Joe Biden recalled the advice his father gave him as a child, stating it twice: “If everything is important to you, nothing is important to you.”
The former vice president was addressing a national gathering at the UN November 3 that brought together cancer experts, policymakers, diplomats, UN supporters, and leaders of academia and business. He was there with Elsevier Chairman Youngsuk “YS” Chi to accept Humanitarian of the Year awards from the United Nations Association of New York (UNA-NY). Biden was recognized for his efforts in leading the Cancer Moonshot initiative, which has resulted in new programs and multidisciplinary collaborations to improve cancer research and care, while Chi was recognized for Elsevier’s support for the initiative.
The annual UNA-NY award ceremony honors individuals and corporations for their global leadership in advancing UN causes.” In introducing the evening’s honorees, UNA-NY President Abid Qureshi spoke of “the disease that Vice President Joe Biden and Elsevier have done so much to impact.”
Mr. Biden’s Cancer Moonshot initiative had as one of its objectives to improve cancer care for underserved groups, including minorities, women and children. And Elsevier contributed to this initiative in numerous ways, including by providing free access to data and other resources to support cancer research. Elsevier’s support of the Moonshot initiative illustrated precisely the type of public-private sector partnership that we at UNA-New York like to encourage as absolutely vital to assist the United Nations in achieving its public health-related sustainable development goals.
In accepting his award, Biden spoke humbly and intimately about a topic he has focused on ever since brain cancer took the life of his son Beau Biden at age 46.
He praised the experts on the Lancet Oncology Commission for the report they just released, which presents a detailed roadmap to deliver on the Cancer Moonshot’s Blue Ribbon Panel recommendations. And he recognized Elsevier for analyzing a vast quantity of information to hone in on the most impactful research to pursue.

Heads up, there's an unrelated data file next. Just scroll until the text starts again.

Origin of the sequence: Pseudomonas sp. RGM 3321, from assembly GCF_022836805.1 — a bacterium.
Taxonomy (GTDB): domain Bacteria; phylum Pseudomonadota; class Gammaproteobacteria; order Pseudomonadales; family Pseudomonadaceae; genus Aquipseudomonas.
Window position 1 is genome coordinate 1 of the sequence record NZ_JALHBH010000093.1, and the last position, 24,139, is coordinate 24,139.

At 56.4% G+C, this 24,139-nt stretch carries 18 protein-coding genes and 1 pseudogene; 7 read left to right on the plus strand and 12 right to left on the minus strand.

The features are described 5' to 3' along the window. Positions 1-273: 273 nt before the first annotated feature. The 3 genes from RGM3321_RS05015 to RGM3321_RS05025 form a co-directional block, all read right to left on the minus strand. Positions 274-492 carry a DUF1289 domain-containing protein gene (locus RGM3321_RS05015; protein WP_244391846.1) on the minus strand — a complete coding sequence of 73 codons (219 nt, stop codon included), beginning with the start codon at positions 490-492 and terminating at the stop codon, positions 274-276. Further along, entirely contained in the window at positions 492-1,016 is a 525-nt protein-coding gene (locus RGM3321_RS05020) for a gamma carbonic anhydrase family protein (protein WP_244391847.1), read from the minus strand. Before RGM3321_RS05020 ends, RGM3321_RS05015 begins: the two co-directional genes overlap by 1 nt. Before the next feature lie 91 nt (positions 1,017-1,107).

With more than 200 types of cancer and an exponential increase in scientific and medical data, it’s crucial to determine which research to focus on, Biden explained. In forming the Blue Ribbon Panel, “we were determined … to make sure that we had the best minds in the country and mined the best minds in the world” to answer the question: “Where are the most immediate, biggest payoffs possible?” The key was to turn the panel’s recommendations into “doable, bite-sized” components whose impact could be measured, he said:
I want to thank Elsevier for focusing on drilling down and making sure we had this blueprint. ... My dad was right – it matters what the priorities are. And so it came to full fruition tonight with what you guys did in taking this down to very usable information.
Making information “usable” is at the heart of what we do at Elsevier, an information analytics provider specializing in science and health. In our Research Intelligence group, colleagues work with governments and research institutions worldwide to help them establish a competitive research strategy and evaluate their performance and impact. Our Analytical Services team creates reports on the global research landscape to advise policymakers on key topics, from sustainability science and gender diversity to cancer research trends and disaster science. Across the business, our technologists use machine learning and neurolinguistic programming to make our content “actionable” so researchers and clinicians can find answers quickly rather than having to pour through whole articles.
The work involves applying expertise in data science and bibliometrics to vast quantities of high-quality data, including the peer-reviewed research we publish, while working closely with our users to understand their needs. Beyond that, it’s about encouraging and enabling data sharing and collaboration across disciplines – areas Biden spoke passionately about. “Oncologists … are now routinely working closely with immunotherapists and virologists and geneticists and chemical and biological engineers in ways that just weren’t happening six, seven, eight years ago,” he pointed out.